Workaday Rogers sets battling example

Australia's batting coach Michael Di Venuto wants his charges to adopt the persistent attitude shown by Chris Rogers in the Ashes to find the consistency of the great batsmen

Daniel Brettig
Daniel Brettig
The MCG ton came on the back of hard graft and an aptitude to fight  •  Getty Images

The MCG ton came on the back of hard graft and an aptitude to fight  •  Getty Images

A rapid, even impish century to deliver the Boxing Day Test for Australia brought much glory to Chris Rogers. What the national team's batting coach, Michael Di Venuto, wants the rest of his pupils to learn from is how Rogers fought and scraped through the rest of the series to get there. "You don't have to be in good form to score runs," Di Venuto said. "That's just a myth."
The Australian batsmen have looked somewhat vulnerable throughout the Ashes, despite their 4-0 margin over England. Di Venuto is seeking to instil the idea that scoring runs when feeling good about doing so is only a small part of the job. Far more important is the ability to do it when the bat feels more toothpick than sabre, the ball more squash than beach-sized. To borrow from golf, batting can be a game judged less by the quality of your best days than by that of your worst.
"Sometimes you go out and the ball hits the middle of the bat and you are away. Other times it doesn't happen," Di Venuto said the morning after Australia's eight-wicket win at the MCG. "What Chris does, and what he has done his whole career, is that no matter what sort of form he is in he scores runs. That is the name of the game.
"There is no point scoring runs only when you are in top form and nothing when you're not hitting them that well. He finds a way to score runs. He is a run scorer. When he is in top form like he was yesterday he hit a beautiful century. The best players average 50 and 60 because when they're not in top form, they still get a score.
"They might battle around and scratch around but they still contribute to the team and get into a partnership and then when they have their days they go on and get a big hundred. You don't have to be in great form to score runs but the longer you stay out there you might actually start running into a bit of form."
Staying out there is what Rogers has had to subsist on for most of the summer, scrounging out handy runs here and there when others might have thrown it in with an early waft. Some of this is to do with his lifelong calling as a workaday professional, adept at putting in a solid shift whether it be at Melbourne in December or Northampton in May.
It is not always easy. When Rogers concluded his first Ashes series in England earlier this summer, he played again for Middlesex within a few days of the fifth Test concluding. Fatigued by the mental strain of it all and heavy on his feet, he failed twice in a heavy defeat. So began a sequence in which Rogers struggled mightily for "form", the often elusive marriage of technique and temperament.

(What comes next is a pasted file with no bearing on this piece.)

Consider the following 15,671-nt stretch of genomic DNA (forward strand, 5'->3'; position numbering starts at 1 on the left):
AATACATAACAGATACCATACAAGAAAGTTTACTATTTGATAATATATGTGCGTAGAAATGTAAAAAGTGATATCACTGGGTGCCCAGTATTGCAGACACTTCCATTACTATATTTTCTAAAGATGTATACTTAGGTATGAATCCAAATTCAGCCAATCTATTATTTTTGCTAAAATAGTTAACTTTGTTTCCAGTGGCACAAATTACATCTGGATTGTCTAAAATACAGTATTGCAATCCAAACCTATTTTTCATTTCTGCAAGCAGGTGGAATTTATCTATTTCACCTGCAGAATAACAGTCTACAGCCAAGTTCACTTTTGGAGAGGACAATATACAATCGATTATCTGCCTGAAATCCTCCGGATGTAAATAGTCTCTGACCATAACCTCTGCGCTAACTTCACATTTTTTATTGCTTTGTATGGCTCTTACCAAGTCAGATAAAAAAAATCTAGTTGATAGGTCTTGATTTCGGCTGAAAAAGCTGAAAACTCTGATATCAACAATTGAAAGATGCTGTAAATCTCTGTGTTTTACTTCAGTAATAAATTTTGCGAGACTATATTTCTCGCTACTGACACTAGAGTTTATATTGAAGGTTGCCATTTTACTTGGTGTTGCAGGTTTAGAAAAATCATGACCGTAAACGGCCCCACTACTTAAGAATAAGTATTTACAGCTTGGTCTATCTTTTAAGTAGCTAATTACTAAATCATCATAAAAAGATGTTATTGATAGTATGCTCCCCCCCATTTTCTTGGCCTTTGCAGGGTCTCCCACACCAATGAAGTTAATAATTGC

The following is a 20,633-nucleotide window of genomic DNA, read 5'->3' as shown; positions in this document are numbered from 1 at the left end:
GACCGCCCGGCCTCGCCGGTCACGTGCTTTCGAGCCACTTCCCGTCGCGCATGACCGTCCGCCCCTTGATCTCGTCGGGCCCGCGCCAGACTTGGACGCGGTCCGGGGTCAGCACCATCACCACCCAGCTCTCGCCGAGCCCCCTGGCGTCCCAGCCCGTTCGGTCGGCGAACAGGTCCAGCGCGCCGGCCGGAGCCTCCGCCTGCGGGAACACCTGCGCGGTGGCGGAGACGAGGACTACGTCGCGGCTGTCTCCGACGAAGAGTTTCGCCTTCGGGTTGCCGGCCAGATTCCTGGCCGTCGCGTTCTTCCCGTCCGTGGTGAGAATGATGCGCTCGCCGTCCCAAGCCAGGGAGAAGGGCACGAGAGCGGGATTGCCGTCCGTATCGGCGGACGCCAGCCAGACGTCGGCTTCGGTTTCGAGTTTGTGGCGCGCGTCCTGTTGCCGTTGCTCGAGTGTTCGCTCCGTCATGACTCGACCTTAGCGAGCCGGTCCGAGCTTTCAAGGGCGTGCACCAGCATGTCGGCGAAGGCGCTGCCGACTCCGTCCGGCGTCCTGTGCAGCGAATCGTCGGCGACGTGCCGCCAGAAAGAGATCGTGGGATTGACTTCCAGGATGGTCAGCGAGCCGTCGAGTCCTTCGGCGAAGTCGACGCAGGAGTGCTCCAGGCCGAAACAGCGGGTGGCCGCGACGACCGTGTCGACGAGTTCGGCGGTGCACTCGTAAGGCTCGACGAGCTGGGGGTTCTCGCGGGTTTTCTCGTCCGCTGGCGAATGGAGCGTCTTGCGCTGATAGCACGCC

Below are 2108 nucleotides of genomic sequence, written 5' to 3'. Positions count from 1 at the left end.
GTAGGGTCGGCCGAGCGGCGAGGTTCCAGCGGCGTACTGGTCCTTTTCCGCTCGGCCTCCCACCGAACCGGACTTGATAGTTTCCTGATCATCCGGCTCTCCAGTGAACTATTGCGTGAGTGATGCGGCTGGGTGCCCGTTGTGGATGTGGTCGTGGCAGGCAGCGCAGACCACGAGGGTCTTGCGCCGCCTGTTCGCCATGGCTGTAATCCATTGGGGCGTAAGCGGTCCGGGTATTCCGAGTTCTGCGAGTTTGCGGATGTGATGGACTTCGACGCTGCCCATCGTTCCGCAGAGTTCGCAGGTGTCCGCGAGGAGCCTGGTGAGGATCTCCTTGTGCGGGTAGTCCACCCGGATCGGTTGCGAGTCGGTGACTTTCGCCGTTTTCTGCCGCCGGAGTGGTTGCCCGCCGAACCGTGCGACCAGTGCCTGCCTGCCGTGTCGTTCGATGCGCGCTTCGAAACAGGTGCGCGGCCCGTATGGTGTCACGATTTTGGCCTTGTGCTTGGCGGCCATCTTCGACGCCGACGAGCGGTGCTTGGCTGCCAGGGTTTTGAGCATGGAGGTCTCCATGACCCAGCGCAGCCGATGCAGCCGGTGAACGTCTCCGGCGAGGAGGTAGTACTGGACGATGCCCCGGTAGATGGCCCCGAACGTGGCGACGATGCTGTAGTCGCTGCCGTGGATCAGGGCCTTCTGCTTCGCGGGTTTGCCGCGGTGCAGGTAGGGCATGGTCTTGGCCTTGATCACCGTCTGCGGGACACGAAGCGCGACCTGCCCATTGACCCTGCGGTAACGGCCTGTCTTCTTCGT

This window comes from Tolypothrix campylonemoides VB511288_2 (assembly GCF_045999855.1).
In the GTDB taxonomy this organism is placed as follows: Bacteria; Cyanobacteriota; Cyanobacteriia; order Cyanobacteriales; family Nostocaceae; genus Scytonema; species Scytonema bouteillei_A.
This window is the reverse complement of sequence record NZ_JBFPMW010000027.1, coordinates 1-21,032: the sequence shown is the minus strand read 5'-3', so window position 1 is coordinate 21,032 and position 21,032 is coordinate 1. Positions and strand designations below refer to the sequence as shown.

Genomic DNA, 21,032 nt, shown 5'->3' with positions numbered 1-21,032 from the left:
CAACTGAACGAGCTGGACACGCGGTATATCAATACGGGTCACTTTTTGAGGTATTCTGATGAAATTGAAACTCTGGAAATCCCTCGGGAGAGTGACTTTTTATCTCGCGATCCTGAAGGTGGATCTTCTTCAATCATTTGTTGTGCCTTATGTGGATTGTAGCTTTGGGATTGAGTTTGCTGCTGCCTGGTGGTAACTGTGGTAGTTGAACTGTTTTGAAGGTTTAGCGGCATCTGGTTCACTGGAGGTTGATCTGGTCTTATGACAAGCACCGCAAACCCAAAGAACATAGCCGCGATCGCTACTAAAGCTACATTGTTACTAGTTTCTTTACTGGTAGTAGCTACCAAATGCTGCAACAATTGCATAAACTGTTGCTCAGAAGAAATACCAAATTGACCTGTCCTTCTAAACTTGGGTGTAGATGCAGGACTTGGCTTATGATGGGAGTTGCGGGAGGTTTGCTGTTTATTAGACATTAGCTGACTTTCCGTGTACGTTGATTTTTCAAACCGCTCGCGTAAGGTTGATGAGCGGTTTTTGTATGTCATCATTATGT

With Victoria at home, Rogers found it very difficult initially to find his batting rhythm. He dug in at the crease but without any real flow, eventually cajoling himself into some sort of touch with 88 and 117 against New South Wales in the Sheffield Shield. But he was out twice cheaply in the final match before the Gabba Test, and fell rapidly again on the first morning of the series.
At this point, there may have been the first murmurings about his place emerging in the more hyperactive corners of the media. On the second day of the Gabba Test, Rogers walked out with David Warner after Mitchell Johnson had torn a gaping hole in England's batting. Early wickets were imperative for the tourists, who were not yet the listless lot that trudged around the MCG. Barely middling a ball, Rogers hung around for 94 key minutes to add 67 with a far more fluent Warner.
There was a first innings contribution in Adelaide, despite fluency remaining elusive. A batting session with Justin Langer in Perth provided some impetus to move forward, then a hare-brained run out in Perth while looking strong stalled Rogers' progress. Nonetheless, he persevered, with scores of 54, 61 and 116 reflecting the sort of upward curve any batsman would cherish.
For Di Venuto, Rogers' series is a pointer to the likes of Warner, Shane Watson, Michael Clarke and George Bailey that there is more than one way to make runs. A strong Australian first innings at the SCG, or in South Africa beyond, cannot come to pass without a few ugly 50s and 60s to go alongside the bristling century of the man who finds form on the day.
"Our first innings definitely needs to improve and that's something we've talked about regularly," Di Venuto said. "All the batters are in form, all the batters are scoring runs, it's just a matter of putting it together in that first innings, which is so important in the game. It sets the match up.
"So we've been lucky this series where Brad Haddin's been outstanding and come to the rescue of the top order in every first innings so far, but we don't want to get into a situation where we're relying on Brad Haddin to drag us out of trouble every time. Hopefully it's a matter of guys going out there, building partnerships and getting runs on the board."
Whether he is in decent touch or well out of it, Rogers can be expected to contribute.

Daniel Brettig is an assistant editor at ESPNcricinfo. He tweets here